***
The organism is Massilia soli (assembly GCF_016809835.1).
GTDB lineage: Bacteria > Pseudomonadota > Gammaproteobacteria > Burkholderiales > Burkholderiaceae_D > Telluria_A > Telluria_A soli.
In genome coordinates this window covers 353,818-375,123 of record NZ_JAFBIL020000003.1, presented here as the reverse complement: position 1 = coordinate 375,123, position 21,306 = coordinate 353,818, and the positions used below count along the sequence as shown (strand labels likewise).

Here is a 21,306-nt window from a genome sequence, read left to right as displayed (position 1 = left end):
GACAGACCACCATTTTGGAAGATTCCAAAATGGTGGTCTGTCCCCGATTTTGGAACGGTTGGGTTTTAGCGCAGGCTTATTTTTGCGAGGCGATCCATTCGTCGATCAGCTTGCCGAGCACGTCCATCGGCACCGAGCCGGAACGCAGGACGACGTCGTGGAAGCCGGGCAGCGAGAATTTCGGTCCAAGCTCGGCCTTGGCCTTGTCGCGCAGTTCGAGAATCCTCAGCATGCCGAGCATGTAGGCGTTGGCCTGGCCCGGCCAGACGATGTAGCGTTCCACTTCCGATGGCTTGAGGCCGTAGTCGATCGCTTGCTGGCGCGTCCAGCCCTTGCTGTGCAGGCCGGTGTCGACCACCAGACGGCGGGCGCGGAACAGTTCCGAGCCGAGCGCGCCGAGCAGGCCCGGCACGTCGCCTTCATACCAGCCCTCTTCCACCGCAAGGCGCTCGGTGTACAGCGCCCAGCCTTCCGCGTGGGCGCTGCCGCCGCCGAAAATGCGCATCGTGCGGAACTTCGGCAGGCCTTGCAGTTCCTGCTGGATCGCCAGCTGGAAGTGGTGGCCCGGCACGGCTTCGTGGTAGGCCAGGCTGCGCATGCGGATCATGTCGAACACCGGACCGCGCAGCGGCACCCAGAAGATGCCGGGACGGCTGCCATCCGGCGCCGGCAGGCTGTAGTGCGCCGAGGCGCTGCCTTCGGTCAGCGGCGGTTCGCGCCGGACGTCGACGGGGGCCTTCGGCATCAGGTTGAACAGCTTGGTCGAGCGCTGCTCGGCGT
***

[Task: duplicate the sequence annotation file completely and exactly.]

The organism is Massilia soli (assembly GCF_016809835.1).
GTDB lineage: Bacteria > Pseudomonadota > Gammaproteobacteria > Burkholderiales > Burkholderiaceae_D > Telluria_A > Telluria_A soli.
In genome coordinates this window covers 353,818-375,123 of record NZ_JAFBIL020000003.1, presented here as the reverse complement: position 1 = coordinate 375,123, position 21,306 = coordinate 353,818, and the positions used below count along the sequence as shown (strand labels likewise).

Here is a 21,306-nt window from a genome sequence, read left to right as displayed (position 1 = left end):
GACAGACCACCATTTTGGAAGATTCCAAAATGGTGGTCTGTCCCCGATTTTGGAACGGTTGGGTTTTAGCGCAGGCTTATTTTTGCGAGGCGATCCATTCGTCGATCAGCTTGCCGAGCACGTCCATCGGCACCGAGCCGGAACGCAGGACGACGTCGTGGAAGCCGGGCAGCGAGAATTTCGGTCCAAGCTCGGCCTTGGCCTTGTCGCGCAGTTCGAGAATCCTCAGCATGCCGAGCATGTAGGCGTTGGCCTGGCCCGGCCAGACGATGTAGCGTTCCACTTCCGATGGCTTGAGGCCGTAGTCGATCGCTTGCTGGCGCGTCCAGCCCTTGCTGTGCAGGCCGGTGTCGACCACCAGACGGCGGGCGCGGAACAGTTCCGAGCCGAGCGCGCCGAGCAGGCCCGGCACGTCGCCTTCATACCAGCCCTCTTCCACCGCAAGGCGCTCGGTGTACAGCGCCCAGCCTTCCGCGTGGGCGCTGCCGCCGCCGAAAATGCGCATCGTGCGGAACTTCGGCAGGCCTTGCAGTTCCTGCTGGATCGCCAGCTGGAAGTGGTGGCCCGGCACGGCTTCGTGGTAGGCCAGGCTGCGCATGCGGATCATGTCGAACACCGGACCGCGCAGCGGCACCCAGAAGATGCCGGGACGGCTGCCATCCGGCGCCGGCAGGCTGTAGTGCGCCGAGGCGCTGCCTTCGGTCAGCGGCGGTTCGCGCCGGACGTCGACGGGGGCCTTCGGCATCAGGTTGAACAGCTTGGTCGAGCGCTGCTCGGCGT